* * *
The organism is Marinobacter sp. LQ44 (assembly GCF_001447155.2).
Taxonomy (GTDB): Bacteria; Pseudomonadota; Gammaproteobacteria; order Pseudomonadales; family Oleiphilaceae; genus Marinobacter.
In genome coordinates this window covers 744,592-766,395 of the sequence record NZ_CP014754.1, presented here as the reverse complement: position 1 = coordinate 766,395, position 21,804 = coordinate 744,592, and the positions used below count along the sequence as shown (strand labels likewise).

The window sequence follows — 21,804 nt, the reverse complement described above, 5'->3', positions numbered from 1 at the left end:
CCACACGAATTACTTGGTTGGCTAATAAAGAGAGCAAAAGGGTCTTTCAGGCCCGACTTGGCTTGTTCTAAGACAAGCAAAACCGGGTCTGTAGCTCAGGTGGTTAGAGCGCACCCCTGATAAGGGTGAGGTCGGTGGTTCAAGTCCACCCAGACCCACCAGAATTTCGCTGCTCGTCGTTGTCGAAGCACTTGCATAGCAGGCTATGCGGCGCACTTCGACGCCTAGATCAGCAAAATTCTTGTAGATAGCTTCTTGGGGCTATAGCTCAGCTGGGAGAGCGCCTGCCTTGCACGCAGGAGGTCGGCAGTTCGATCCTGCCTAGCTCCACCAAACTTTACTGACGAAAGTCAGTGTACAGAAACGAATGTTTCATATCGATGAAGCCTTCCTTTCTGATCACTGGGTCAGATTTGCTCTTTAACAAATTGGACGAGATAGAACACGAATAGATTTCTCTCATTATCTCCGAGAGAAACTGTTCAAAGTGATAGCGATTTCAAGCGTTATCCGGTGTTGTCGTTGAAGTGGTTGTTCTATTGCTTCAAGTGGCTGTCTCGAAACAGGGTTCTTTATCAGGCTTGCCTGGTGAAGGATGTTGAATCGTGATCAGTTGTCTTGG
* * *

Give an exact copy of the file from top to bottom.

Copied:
The organism is Marinobacter sp. LQ44 (assembly GCF_001447155.2).
Taxonomy (GTDB): Bacteria; Pseudomonadota; Gammaproteobacteria; order Pseudomonadales; family Oleiphilaceae; genus Marinobacter.
In genome coordinates this window covers 744,592-766,395 of the sequence record NZ_CP014754.1, presented here as the reverse complement: position 1 = coordinate 766,395, position 21,804 = coordinate 744,592, and the positions used below count along the sequence as shown (strand labels likewise).

The window sequence follows — 21,804 nt, the reverse complement described above, 5'->3', positions numbered from 1 at the left end:
CCACACGAATTACTTGGTTGGCTAATAAAGAGAGCAAAAGGGTCTTTCAGGCCCGACTTGGCTTGTTCTAAGACAAGCAAAACCGGGTCTGTAGCTCAGGTGGTTAGAGCGCACCCCTGATAAGGGTGAGGTCGGTGGTTCAAGTCCACCCAGACCCACCAGAATTTCGCTGCTCGTCGTTGTCGAAGCACTTGCATAGCAGGCTATGCGGCGCACTTCGACGCCTAGATCAGCAAAATTCTTGTAGATAGCTTCTTGGGGCTATAGCTCAGCTGGGAGAGCGCCTGCCTTGCACGCAGGAGGTCGGCAGTTCGATCCTGCCTAGCTCCACCAAACTTTACTGACGAAAGTCAGTGTACAGAAACGAATGTTTCATATCGATGAAGCCTTCCTTTCTGATCACTGGGTCAGATTTGCTCTTTAACAAATTGGACGAGATAGAACACGAATAGATTTCTCTCATTATCTCCGAGAGAAACTGTTCAAAGTGATAGCGATTTCAAGCGTTATCCGGTGTTGTCGTTGAAGTGGTTGTTCTATTGCTTCAAGTGGCTGTCTCGAAACAGGGTTCTTTATCAGGCTTGCCTGGTGAAGGATGTTGAATCGTGATCAGTTGTCTTGG